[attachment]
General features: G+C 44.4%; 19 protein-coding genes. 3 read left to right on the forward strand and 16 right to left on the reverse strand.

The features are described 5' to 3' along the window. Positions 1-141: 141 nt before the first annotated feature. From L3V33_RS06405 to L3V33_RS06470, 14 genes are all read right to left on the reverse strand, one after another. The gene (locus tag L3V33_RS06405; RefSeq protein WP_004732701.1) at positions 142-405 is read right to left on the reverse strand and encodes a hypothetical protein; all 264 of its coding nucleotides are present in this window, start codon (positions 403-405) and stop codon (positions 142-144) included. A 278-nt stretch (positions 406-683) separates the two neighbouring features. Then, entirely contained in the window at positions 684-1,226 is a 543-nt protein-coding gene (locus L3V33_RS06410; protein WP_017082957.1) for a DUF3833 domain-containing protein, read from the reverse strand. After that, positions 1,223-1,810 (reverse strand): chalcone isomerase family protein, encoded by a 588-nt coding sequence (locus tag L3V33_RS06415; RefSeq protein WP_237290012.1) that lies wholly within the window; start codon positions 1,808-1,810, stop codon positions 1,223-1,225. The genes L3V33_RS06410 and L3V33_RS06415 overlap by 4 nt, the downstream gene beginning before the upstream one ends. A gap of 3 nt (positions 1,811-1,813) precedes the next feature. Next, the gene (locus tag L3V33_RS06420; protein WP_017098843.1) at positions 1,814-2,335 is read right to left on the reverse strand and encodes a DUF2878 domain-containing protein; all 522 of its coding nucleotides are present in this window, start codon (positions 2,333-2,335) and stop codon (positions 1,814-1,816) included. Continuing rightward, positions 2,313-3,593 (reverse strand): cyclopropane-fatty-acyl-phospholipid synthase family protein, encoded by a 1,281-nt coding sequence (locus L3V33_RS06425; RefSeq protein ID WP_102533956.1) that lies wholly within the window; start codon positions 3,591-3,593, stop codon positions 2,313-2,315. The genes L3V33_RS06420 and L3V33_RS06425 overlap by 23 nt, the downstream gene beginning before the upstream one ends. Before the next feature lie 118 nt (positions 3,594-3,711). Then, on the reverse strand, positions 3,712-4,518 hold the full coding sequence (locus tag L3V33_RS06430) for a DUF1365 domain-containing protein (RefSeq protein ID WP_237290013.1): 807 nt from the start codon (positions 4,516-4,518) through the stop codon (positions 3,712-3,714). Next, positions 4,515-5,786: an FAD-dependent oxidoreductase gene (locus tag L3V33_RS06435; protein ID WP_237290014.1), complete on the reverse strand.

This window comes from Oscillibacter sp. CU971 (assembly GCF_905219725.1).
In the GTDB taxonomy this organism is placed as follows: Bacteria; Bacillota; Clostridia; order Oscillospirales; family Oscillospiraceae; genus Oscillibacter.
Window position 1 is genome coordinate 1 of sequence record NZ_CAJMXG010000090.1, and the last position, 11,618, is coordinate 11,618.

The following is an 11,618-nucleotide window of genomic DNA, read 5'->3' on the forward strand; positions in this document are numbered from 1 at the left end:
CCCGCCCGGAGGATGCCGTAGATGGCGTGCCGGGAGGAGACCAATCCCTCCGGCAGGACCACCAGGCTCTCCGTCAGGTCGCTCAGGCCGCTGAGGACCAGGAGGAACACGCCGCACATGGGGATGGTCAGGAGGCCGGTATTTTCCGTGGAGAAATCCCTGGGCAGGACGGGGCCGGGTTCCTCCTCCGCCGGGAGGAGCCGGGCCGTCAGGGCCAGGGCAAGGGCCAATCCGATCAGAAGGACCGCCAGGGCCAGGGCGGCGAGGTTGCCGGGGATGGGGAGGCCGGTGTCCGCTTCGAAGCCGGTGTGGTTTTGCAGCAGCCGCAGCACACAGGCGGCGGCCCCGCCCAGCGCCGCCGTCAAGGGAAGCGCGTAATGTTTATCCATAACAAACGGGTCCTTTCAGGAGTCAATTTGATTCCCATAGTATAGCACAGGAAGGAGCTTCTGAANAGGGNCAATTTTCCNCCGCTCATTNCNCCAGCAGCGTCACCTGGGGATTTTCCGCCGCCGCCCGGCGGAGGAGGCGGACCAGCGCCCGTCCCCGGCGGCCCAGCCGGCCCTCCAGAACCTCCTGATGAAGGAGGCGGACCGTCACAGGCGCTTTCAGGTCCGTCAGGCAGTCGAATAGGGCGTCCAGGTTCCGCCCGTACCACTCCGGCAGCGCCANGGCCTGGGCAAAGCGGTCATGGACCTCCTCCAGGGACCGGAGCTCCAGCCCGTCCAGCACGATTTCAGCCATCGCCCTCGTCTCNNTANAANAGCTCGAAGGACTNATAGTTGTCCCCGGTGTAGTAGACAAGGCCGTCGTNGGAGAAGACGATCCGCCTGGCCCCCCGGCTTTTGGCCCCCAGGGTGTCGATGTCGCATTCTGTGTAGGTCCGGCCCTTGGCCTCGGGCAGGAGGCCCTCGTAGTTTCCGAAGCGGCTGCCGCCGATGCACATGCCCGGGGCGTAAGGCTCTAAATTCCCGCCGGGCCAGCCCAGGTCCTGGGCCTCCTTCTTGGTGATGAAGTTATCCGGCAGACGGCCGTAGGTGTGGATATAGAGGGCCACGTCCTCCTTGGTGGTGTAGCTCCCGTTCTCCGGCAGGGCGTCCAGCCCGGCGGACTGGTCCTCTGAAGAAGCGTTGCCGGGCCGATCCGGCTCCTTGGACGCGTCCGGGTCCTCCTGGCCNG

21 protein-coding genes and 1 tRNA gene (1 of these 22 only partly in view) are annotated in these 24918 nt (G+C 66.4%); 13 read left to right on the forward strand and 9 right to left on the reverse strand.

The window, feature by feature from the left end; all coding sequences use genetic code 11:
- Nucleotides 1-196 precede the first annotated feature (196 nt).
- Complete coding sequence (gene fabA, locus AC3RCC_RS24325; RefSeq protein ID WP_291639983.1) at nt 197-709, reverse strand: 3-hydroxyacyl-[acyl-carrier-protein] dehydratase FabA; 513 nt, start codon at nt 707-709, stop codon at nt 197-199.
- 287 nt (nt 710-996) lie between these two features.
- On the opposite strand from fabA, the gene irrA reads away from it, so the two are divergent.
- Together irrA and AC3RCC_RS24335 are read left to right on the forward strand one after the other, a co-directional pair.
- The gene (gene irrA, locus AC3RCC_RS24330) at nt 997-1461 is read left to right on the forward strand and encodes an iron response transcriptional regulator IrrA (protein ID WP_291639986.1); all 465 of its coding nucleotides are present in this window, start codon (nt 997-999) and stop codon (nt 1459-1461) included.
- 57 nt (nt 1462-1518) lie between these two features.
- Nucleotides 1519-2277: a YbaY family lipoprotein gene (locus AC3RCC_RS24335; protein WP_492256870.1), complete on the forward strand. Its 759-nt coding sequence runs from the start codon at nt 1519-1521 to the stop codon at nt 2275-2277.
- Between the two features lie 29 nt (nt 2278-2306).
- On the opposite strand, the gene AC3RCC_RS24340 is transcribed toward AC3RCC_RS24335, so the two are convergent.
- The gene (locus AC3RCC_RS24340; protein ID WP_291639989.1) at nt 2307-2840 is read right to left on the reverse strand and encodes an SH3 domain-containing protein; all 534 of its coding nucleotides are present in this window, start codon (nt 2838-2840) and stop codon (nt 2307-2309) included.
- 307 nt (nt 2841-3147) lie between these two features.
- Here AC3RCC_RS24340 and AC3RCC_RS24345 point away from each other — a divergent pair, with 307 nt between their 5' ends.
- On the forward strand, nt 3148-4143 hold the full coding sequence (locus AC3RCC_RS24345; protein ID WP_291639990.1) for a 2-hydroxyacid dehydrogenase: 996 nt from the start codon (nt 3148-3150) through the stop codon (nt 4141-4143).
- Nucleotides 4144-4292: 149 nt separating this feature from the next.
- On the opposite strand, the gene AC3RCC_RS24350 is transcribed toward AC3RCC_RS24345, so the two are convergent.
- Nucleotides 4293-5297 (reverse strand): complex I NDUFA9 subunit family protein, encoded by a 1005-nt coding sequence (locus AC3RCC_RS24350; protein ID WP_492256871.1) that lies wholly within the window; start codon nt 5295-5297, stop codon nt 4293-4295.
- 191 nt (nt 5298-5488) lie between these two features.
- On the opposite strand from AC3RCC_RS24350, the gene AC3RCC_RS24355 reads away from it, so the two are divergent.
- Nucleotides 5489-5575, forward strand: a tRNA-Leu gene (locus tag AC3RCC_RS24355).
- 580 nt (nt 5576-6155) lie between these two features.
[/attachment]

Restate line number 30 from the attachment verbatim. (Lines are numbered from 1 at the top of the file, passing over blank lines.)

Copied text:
- 580 nt (nt 5576-6155) lie between these two features.